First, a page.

Charles W Mills: philosopher who used work to challenge white supremacy
Charles W Mills, a social and political philosopher who sought to rethink Western liberalism, arguing that white supremacy underpinned the modern world and that philosophy had ignored fundamental issues of race and justice, died at the age of 70 years old.
A native of London who grew up in Jamaica, studied philosophy in Canada, and taught for decades in the United States, Mills was an incisive critic of Western political theory, prompting philosophers to engage with the world as it is. it is rather than how they wished or imagined it. to be. In particular, he noted that his extremely white field seemed to have little to say about the subjugation and brutalization of people of color.
“I like to think of Mills as our black Socrates,” philosopher Christopher Lebron wrote in a 2018 article for the Nation, “Wandering the philosophical streets, asking people why they think a society like ours, stained with a history of racial horrors, is not more ashamed of itself, and why its main minds are not. not of this shame a driving force in the struggle for a more just society.
Mills was best known for his first book, The racial contract (1997), a simple but inflammatory extended essay. He argued that the social contract, a political concept that emerged in the Enlightenment to explain how people consent to give up some of their freedoms in exchange for the protection of other rights, was in fact a racial contract, based on a presumption of white domination and created at a time when Europeans enslaved people of color.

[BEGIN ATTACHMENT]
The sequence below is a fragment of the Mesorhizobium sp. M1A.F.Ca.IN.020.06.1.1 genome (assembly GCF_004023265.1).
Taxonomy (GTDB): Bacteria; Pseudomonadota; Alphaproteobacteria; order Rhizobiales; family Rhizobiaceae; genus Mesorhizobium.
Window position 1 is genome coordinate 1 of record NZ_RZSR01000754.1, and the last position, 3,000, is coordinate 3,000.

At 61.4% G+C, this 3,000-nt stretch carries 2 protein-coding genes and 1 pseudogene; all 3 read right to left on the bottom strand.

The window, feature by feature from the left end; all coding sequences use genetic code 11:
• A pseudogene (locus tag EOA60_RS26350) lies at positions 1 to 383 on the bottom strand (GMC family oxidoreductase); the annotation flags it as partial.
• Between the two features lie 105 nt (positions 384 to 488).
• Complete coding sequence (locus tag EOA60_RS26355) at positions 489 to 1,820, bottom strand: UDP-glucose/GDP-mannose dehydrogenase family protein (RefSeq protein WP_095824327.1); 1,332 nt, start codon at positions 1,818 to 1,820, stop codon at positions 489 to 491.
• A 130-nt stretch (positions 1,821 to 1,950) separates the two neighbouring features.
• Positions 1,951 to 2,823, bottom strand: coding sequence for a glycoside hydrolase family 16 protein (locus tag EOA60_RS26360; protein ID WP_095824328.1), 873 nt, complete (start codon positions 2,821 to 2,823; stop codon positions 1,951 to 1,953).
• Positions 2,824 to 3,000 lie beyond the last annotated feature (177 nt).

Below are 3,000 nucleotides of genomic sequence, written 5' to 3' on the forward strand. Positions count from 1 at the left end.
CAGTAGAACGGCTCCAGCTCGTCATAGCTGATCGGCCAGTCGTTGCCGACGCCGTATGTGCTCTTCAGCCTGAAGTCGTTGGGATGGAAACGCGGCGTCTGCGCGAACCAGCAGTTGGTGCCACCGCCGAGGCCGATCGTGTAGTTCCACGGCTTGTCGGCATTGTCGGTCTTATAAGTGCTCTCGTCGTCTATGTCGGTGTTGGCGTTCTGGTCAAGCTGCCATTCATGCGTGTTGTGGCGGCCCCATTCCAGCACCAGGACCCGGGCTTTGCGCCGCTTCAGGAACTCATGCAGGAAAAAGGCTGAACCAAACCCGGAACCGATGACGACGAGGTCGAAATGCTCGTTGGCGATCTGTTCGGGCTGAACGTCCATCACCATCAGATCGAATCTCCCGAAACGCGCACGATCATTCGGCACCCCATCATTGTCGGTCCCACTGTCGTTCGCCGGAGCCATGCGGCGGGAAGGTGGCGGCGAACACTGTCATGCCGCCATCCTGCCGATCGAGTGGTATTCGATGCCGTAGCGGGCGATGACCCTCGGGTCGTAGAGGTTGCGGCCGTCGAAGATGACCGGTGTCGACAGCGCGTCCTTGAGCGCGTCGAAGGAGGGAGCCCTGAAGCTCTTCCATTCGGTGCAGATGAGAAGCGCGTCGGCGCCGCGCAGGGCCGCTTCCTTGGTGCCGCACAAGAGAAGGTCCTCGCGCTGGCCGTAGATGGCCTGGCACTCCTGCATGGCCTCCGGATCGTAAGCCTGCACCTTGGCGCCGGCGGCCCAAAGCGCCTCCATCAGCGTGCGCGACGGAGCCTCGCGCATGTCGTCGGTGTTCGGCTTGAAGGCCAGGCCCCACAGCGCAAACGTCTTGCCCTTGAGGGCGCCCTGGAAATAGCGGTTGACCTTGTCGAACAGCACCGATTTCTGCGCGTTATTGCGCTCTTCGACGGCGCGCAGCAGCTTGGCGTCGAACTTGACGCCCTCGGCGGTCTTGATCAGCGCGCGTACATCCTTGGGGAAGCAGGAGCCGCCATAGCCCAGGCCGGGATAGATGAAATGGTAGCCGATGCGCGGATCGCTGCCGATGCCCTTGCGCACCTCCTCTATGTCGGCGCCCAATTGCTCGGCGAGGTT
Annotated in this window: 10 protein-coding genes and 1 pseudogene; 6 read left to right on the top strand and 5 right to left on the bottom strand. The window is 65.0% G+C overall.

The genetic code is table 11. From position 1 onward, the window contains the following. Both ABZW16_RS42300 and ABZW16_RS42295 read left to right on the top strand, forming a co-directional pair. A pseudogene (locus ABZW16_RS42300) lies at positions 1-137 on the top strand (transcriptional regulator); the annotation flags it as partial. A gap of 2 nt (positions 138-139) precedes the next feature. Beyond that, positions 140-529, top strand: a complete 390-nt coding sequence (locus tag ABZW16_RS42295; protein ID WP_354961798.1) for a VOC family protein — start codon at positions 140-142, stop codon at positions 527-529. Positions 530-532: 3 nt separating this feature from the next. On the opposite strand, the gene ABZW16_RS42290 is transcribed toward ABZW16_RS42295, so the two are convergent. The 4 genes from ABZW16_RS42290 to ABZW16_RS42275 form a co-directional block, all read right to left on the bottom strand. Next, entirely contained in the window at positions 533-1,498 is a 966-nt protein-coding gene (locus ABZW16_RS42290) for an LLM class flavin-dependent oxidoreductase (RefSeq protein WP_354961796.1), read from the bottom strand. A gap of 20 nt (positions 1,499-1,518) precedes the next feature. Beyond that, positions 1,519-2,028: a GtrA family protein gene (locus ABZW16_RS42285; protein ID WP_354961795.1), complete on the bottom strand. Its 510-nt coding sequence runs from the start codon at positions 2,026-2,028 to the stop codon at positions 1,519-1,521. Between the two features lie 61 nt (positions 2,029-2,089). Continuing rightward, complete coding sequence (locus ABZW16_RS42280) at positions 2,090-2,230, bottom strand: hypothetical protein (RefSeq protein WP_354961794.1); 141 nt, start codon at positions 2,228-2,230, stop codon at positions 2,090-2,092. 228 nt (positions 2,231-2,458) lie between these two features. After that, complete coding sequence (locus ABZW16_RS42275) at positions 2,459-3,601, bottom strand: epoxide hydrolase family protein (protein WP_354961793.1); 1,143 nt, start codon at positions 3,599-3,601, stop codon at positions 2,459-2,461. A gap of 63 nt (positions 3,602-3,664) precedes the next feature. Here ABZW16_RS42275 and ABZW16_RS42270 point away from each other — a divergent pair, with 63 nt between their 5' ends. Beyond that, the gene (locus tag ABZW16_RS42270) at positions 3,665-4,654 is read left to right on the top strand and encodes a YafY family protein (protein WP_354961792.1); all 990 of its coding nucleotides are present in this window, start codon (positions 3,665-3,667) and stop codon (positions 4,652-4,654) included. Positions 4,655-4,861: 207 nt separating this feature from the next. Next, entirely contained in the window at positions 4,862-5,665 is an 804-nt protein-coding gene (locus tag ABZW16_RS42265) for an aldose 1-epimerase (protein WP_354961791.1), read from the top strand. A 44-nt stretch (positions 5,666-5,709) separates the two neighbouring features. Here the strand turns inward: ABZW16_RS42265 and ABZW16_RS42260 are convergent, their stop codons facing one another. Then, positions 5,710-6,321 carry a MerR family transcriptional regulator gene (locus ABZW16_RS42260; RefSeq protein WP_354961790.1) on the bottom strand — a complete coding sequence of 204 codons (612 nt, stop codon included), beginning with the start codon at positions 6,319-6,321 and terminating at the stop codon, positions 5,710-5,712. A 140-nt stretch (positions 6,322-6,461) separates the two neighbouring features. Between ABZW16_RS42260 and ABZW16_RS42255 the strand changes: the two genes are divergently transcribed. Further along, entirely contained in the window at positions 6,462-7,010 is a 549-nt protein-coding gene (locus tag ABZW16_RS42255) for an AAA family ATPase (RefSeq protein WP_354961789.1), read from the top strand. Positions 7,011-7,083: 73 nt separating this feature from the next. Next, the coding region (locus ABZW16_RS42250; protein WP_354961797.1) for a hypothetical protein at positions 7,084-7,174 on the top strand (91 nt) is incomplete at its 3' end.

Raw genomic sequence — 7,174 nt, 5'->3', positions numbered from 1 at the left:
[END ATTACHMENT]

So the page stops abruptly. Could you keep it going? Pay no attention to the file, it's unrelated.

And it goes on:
“White supremacy is the nameless political system that made the modern world what it is today. You won’t find this term in introductory, or even advanced, texts in political theory, ”he wrote in the opening lines of the book. Indeed, he added, an undergraduate student could learn more about aristocracy, socialism, libertarianism, etc. several hundred years ”.
Mills used the term to refer not only to Klan gatherings and black slavery, but more broadly the transfer of wealth and opportunity from people of color. He was less concerned with questions of personal bias than with how race shaped politics, society, and the academy itself, where his thesis shocked many of his colleagues.
“It was so provocative, so deviating from mainstream conventional philosophical wisdom, that even now, almost a quarter of a century later, it is still beyond acceptance,” he told the newspaper. Nation in January. “White supremacy,” he added, was “a taboo phrase”, describing “a reality that can no longer be accepted”.
Mills’ friend and philosopher colleague Falguni Sheth said that as a graduate student at the New School for Social Research in the 1990s, she was discouraged from studying race by professors who told her that it was “not a real subject of philosophy”.
Reading Mills “completely changed my world,” she said, “because I suddenly felt there was a way to talk about the thing we were forbidden to talk about. We could talk about race. in a serious and philosophical way, but also in a way that sheds light on this liberal myth that we were all good and equal, and that race was a thing of the past. ”
In homage to Mills, Oxford University philosopher Amia Srinivasan said her work possessed “an unusual combination of rigor and daring” and offered a liberating new set of tools that philosophers could use to solve race, gender and class issues. His writings, she added, made people “free to philosophize in a way that, to paraphrase Mills’ first intellectual hero, Marx, not only seeks to describe the world, but to transform it.”